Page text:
'The Secret Garden' in wondrous bloom at Kennedy Center

THEATER REVIEW

December 29, 1992|By J. Wynn Rousuck | J. Wynn Rousuck,Theater Critic

WASHINGTON — No doubt about it -- the secret to "The Secret Garden" has been found.

The most striking aspect of the production currently at the Kennedy Center is the weeding, pruning and rearranging done by the musical's creators since the show's 1991 Broadway opening.

Back then, although "The Secret Garden" was distinguished by composer Lucy Simon's lush score and designer Heidi Landesman's equally lush Victorian Valentine-style sets, the story line was confusing. Now, however, it is no exaggeration to say that, thanks to the further attention of librettist Marsha Norman and director Susan H. Schulman, everything about "The Secret Garden" is blooming.

The result is the rare road show that actually surpasses the Broadway original. And because the plot makes more sense, all of the other already-sparkling elements sparkle even more -- especially such soaring, emotion-laden songs as the male duet "Lily's Eyes"; the sophisticated second act "Quartet"; and the haunting "Come to My Garden." (Praise also goes to William D. Brohn's orchestration, which includes the sounds of such appropriate instruments as the hammered dulcimer and sitar.)

Based on Frances Hodgson Burnett's beloved 1911 children's novel, "The Secret Garden" tells the story of Mary Lennox, a little girl who is shipped off to her mournful Uncle Archibald's gloomy Yorkshire estate after her parents die of cholera in India. Roaming the estate, she discovers two secrets -- a locked, neglected garden and an invalid cousin, both of which she restores to health in the end.

From the outset, the device used to bring the show to musical life was the incorporation of a chorus of ghosts headed by Mary's parents and their servants. The ghosts don't appear in the novel, but that wasn't the problem so much as a sense of overall bewilderment about their function, and that of one ghost in particular -- Mary's deceased Aunt Lily.

Though Mary had never met Lily, her ghost opened the show on Broadway, creating an initial confusion that never entirely lifted. But in this reworked version, the ghosts take a clearer and more active part, guiding the action almost as if they were Mary's guardian angels.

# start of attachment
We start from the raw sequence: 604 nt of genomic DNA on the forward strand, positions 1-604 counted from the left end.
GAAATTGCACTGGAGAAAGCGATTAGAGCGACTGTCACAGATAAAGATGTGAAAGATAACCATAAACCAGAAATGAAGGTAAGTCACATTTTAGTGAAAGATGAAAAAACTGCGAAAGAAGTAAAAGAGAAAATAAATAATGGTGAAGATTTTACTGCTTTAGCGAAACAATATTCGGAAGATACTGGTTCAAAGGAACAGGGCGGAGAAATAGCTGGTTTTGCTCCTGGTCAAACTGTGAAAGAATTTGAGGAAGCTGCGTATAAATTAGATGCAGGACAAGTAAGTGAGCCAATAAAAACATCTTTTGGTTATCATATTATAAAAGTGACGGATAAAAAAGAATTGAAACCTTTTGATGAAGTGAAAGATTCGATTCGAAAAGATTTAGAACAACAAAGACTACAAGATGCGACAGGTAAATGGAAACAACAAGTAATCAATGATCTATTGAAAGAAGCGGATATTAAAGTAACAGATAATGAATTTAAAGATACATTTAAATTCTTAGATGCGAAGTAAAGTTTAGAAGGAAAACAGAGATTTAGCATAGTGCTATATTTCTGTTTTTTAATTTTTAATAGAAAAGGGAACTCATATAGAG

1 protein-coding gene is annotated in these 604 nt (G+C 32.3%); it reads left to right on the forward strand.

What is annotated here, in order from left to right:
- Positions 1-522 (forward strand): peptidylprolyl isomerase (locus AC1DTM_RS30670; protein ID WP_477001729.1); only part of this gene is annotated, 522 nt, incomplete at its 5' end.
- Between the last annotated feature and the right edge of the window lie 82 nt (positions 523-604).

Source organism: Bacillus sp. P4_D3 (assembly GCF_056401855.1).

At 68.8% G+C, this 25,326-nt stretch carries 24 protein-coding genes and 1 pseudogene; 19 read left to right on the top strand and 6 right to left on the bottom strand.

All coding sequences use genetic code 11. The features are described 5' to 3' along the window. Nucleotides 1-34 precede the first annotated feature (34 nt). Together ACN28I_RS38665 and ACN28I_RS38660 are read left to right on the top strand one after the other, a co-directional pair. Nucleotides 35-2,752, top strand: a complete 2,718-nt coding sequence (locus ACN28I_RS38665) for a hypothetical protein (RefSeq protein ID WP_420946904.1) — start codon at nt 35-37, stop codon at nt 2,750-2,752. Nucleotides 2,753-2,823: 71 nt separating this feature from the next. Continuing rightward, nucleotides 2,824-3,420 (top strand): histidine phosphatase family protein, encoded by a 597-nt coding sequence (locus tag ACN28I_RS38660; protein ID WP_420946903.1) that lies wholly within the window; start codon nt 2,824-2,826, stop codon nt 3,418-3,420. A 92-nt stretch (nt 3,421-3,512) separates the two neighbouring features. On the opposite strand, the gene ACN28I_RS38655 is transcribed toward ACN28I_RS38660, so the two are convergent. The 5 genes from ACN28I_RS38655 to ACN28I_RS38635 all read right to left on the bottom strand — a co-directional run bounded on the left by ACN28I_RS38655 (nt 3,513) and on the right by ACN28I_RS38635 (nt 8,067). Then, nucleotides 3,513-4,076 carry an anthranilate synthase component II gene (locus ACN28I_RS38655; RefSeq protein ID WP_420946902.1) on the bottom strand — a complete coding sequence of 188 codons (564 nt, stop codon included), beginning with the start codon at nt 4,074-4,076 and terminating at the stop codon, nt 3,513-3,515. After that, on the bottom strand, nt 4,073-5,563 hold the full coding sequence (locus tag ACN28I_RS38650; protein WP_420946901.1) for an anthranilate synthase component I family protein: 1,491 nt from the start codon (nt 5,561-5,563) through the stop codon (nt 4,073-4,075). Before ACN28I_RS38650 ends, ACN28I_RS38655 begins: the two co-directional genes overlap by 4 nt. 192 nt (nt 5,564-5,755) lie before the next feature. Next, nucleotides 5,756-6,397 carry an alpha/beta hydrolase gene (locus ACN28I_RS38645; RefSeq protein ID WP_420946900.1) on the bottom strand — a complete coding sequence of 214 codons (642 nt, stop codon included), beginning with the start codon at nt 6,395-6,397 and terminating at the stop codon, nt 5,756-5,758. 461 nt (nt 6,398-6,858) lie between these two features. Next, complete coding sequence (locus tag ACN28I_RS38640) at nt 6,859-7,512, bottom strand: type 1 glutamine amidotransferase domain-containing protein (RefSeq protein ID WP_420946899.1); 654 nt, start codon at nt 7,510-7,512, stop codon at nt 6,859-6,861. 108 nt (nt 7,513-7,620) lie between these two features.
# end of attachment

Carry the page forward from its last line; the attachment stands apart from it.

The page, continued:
The production further benefits from almost uniformly stirring performances, beginning with that of Kevin McGuire, who not only has a magnificent voice but finds new shadings in the role of Uncle Archibald, whom he portrays as a less frightening figure than did his Broadway predecessor, Mandy Patinkin. In turn, this allows Archibald's scheming brother Neville to assume a darker aspect, effectively conveyed by Douglas Sills.

As Mary, Melody Kay demonstrates a maturity, both in her singing and acting, that is as impressive as it is well-suited to the role of a little girl who is old before her time.

Also notable are Anne Runolfsson as Lily and Tracey Ann Moore as Martha, the chambermaid. Only Roger Bart, as Martha's brother Dickon, seems miscast; not only is he too old, he isn't spirited enough for this free-spirited soul.

At its core, "The Secret Garden" is about renewal and rebirth, and perhaps the truest test of the success of this production is the way in which that theme reaches out into the audience. Just as the garden is supposed to be charmed, so is this entire production. In the final scene, when the garden is in full bloom, it's difficult to leave the theater; you want to linger and smell the flowers.

THEATER REVIEW

What: "The Secret Garden."

Where: Kennedy Center, Washington.

When: 8 p.m. Tuesdays through Sundays; 2 p.m. matinees Saturdays and Sundays. Through Jan. 31.

Tickets: $27.50-$47.50.

Call: (800) 444-1324.

Baltimore Sun Articles
|
|
|
Please note the green-lined linked article text has been applied commercially without any involvement from our newsroom editors, reporters or any other editorial staff.